Borel's proposal: Page Three
This is typical of a large and wide application market with very advanced features for the corresponding chips to comply with the constraints of the application through a tuning of the silicon process.
Behind such a design there is a tremendous work of technology R&D to study in detail all the technology features/corners for getting the best tradeoffs between performances and manufacturability for these specific product ranges (mostly mixed analog and digital design), the root to increased market share and sales margins.
Design peculiarities of Merom are:
-complexity: 291 M transistors in 65-nm process and copper interconnect layers on a 1.43 cm2 chip
-0.85 volt min operating voltage in some areas (PMOS devices as sleep transistors for operation at 500mv below chip Vcc)
-sleep and shut off modes
-Fault tolerant cache
-Techniques for speed debug and test
-Thermal management SW through analog and digital thermal sensors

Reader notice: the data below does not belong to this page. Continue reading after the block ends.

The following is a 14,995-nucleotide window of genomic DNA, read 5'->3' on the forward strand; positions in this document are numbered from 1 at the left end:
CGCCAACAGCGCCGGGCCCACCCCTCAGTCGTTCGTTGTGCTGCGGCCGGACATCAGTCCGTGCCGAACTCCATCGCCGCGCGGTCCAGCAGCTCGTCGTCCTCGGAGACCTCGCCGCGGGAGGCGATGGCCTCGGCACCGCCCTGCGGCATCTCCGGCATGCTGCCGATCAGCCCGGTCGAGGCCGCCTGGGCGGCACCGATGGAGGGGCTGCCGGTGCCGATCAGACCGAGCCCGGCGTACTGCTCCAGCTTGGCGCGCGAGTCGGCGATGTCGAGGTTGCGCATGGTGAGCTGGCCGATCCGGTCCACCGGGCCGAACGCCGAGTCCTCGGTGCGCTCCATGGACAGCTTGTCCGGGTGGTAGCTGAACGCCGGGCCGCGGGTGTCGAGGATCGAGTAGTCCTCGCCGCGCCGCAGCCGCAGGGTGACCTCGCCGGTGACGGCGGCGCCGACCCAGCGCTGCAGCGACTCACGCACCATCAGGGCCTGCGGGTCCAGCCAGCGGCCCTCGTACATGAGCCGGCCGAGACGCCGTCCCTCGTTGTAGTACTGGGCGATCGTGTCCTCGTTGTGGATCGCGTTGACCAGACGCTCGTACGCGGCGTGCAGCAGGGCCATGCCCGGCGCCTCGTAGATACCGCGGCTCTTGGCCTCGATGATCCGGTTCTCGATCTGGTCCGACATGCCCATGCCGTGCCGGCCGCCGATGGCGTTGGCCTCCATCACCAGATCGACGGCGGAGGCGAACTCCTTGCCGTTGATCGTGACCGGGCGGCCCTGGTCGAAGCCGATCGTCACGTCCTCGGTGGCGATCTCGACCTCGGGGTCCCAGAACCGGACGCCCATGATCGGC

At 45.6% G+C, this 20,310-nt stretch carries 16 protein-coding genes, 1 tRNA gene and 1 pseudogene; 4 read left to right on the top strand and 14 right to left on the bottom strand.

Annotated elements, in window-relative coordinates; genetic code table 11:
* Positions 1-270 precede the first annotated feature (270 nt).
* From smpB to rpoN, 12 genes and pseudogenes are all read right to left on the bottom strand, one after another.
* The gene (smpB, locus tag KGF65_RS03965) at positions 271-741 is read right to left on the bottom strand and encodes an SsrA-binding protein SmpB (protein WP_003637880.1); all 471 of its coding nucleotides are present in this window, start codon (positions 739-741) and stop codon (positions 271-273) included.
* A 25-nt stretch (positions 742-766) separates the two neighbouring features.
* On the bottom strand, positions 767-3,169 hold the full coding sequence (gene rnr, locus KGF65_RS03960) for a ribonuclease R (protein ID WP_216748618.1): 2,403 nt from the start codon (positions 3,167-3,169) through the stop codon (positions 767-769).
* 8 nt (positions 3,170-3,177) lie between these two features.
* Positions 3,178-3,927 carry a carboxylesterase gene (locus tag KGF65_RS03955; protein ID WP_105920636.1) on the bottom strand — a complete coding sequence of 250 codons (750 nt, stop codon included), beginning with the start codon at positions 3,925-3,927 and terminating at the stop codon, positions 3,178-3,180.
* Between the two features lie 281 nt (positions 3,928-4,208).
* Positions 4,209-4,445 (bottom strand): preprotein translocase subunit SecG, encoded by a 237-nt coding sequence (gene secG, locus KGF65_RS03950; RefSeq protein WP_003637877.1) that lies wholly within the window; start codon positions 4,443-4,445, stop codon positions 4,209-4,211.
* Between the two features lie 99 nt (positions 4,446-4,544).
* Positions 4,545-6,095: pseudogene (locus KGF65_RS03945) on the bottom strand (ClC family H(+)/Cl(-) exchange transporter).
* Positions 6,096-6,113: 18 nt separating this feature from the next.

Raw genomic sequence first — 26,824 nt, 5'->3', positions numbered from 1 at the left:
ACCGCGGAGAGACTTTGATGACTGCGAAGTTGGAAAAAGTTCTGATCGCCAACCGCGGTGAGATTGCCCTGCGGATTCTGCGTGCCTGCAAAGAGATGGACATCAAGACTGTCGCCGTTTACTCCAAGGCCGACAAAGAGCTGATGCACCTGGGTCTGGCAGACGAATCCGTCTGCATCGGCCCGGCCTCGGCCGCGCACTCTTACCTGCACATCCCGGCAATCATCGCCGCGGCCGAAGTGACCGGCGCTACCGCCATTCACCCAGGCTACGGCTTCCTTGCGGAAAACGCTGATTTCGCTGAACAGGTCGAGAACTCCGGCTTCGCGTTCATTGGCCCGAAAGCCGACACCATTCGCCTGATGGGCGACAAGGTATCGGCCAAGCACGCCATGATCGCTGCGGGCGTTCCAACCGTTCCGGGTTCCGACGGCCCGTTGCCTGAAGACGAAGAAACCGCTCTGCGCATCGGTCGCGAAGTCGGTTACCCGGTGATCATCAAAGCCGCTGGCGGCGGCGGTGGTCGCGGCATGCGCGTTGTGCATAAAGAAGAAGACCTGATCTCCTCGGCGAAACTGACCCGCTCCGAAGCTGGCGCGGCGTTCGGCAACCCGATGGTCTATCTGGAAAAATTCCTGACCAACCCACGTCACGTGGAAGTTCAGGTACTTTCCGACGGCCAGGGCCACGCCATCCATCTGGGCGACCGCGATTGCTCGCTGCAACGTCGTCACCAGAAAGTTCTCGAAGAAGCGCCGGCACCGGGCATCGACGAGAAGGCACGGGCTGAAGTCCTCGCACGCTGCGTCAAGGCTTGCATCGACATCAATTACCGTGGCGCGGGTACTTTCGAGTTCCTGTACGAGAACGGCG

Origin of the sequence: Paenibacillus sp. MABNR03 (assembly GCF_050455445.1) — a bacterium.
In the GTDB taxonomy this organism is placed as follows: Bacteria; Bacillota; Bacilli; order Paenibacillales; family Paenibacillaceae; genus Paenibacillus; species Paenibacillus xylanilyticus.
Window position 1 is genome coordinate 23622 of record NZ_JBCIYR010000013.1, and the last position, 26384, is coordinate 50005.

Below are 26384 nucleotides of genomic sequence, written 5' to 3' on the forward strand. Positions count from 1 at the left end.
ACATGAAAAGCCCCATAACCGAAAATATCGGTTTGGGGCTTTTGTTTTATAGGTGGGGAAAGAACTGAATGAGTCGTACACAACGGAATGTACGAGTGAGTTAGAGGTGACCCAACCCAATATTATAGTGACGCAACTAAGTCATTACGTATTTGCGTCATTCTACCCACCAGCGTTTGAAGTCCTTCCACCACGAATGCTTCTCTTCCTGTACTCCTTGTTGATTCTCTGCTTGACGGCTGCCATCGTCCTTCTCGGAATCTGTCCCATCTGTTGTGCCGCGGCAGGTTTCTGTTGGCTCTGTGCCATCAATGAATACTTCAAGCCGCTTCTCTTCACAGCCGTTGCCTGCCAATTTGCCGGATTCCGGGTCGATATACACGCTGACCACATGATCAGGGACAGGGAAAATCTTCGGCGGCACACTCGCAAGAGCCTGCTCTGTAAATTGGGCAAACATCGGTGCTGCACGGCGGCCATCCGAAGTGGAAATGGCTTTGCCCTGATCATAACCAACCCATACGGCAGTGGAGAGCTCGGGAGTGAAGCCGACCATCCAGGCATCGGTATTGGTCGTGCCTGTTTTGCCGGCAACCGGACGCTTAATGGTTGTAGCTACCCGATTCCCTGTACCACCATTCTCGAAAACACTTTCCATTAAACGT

-8 copper interconnect layers and low-K carbon doped oxide inter level dielectric (k=2.9)
These figures show how important is the link between "market-product-technology features-manufacturability."
Obviously this strategy needs a good connection with applied research centers in process, characterization, device physics, components physical characterization, analog design and a deep understanding of the end product market evolution (new applications and new advanced products capabilities).
4-Dedicated silicon foundry threat
Capital investment figures of several B$ are a strong limitation in the proliferation of "dedicated products" semiconductor plants, and the logic of foundries (called dedicated silicon foundries) lies behind this simple concept. They allow an optimum economic balance (return of investment) provided that they have a single (or limited number) of running processes (mostly digital) in large manufacturing plants fully loaded by numerous customers with rather well defined product categories to manufacture.